Read more: U.S. soldiers set up an Irish hurling team after Iraq tour - SEE VIDEO
Three members of the New Hampshire National Guard have made a pact to bring hurling with them on their deployment to the Middle East.
Sergeant 1st Class Eddie Clements, 1st Lieutenant David DeVoy and Captain Adam Burritt are the three men determined to continuing playing the sport played by Celtic warriors while they are in service in Kuwait.
Speaking to the “Boston Herald” from Kuwait Clements said, “They call it the fastest game on grass. For us, it is the fastest game on sand.”
It was six years ago that the New Hampshire National Guard’s Charlie Company, 3rd Battalion, 172nd Infantry was deployed to Iraq and passed through Shannon Airport on St. Patrick’s Day.
Lt. Col. Ray Valas, 37, said, “That was a lucky occurrence for us…It was a long, pretty rough year. We had 14 guys get wounded, but everyone was alive from our company.”
On their way home they stopped again in Shannon and they saw their first hurling match. The men, feeling lucky to be alive, took this as a sign. And so their team, the Barley House Wolves, was born.
Valas said, “When you come back, it takes time to readjust and get back to whatever normal was before you spent a year in a combat zone. The path that gets you there is different for everyone. Some of my soldiers turned to art, some turned to writing, some to the gym. There are good directions you can turn and not-so-good directions. The more options we can offer, the better we will be as a unit.”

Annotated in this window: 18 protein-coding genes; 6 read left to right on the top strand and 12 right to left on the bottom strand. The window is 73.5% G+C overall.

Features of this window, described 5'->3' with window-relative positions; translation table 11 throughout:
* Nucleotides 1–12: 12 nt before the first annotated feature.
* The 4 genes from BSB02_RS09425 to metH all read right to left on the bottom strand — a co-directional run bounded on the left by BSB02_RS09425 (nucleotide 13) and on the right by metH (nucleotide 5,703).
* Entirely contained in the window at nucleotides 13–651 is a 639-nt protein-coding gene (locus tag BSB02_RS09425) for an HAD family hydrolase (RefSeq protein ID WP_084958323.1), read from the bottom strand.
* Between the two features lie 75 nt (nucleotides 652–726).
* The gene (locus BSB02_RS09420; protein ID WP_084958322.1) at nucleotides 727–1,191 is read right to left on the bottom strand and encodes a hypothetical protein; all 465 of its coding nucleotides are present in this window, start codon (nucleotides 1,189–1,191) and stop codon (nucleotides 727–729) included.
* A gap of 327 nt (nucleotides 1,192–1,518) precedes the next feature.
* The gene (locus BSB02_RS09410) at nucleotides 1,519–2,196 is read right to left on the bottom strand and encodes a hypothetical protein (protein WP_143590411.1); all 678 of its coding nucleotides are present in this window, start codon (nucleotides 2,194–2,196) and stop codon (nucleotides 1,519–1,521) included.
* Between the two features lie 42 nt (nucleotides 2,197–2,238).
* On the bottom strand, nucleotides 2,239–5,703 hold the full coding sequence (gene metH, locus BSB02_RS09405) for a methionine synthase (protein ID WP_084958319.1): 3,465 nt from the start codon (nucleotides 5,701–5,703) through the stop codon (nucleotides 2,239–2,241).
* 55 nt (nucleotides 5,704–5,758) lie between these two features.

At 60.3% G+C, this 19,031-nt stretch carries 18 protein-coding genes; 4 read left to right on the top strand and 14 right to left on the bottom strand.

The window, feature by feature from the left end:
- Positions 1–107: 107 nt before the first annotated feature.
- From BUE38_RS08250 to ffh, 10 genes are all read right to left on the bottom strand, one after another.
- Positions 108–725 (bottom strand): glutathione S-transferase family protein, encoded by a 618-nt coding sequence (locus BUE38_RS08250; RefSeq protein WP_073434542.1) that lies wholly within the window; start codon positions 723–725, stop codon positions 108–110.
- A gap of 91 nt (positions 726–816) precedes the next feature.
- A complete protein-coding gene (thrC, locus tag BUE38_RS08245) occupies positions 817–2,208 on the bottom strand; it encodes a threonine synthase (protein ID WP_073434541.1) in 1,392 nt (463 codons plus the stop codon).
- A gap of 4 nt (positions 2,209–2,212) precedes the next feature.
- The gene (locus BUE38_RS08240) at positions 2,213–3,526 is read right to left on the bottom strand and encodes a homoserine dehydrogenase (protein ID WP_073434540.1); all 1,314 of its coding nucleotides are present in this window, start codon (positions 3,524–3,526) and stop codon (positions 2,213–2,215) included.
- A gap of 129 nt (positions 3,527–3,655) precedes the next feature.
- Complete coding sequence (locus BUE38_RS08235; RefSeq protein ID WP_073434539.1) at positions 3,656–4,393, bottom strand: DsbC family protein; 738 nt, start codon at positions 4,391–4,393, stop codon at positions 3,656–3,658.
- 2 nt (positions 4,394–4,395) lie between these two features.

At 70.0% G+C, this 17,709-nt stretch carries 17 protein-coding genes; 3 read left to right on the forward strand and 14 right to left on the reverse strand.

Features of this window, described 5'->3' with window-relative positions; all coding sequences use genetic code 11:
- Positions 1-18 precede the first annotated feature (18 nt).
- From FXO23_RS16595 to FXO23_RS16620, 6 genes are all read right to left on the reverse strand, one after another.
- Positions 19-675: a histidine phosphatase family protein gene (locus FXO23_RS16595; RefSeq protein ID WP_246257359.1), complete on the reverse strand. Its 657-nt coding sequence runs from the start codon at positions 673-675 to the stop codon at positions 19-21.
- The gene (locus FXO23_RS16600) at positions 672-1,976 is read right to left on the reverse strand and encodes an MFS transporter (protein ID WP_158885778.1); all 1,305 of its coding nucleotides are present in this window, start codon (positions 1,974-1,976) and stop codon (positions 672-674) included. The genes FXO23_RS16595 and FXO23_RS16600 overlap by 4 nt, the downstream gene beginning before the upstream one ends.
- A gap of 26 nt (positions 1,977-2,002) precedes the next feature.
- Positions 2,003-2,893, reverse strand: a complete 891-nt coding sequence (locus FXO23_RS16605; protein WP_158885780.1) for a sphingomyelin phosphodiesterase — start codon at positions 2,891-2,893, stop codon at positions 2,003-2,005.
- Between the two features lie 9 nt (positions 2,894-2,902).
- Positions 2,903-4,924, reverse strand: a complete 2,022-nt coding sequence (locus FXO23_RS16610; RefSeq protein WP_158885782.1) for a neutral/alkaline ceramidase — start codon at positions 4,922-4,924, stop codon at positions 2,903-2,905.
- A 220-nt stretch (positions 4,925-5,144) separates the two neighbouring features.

The GAA in Boston has embraced the new team, and they now compete in league games.
The team’s coach Ruairi O’Mahony, who played hurling as a child in Cork, said, “What’s amazing is the guys up here, they are actually good and developing all the time. There are six or seven guys who could get on a junior A team back in Ireland.”
However, the game is not just something to unite the men while they are at home. It has also become a dedication that they bring with them in to the Middle East.
Burritt said “It’s been important to the three of us that hurling remain a part of our lives even while deployed to Kuwait.”
The soldiers insist on practicing whenever they have time and are constantly trying to recruit new players. However, they need more equipment to play.
DeVoy said, “It’s a great thing for the soldiers to get together and be away from work to just practice and play. We are hoping we can play one game while we’re here. It will be the first and only (hurling) game played on Kuwaiti soil.”
For more information visit hurlingnh.com.
Ancient Celtic Irish symbols meanings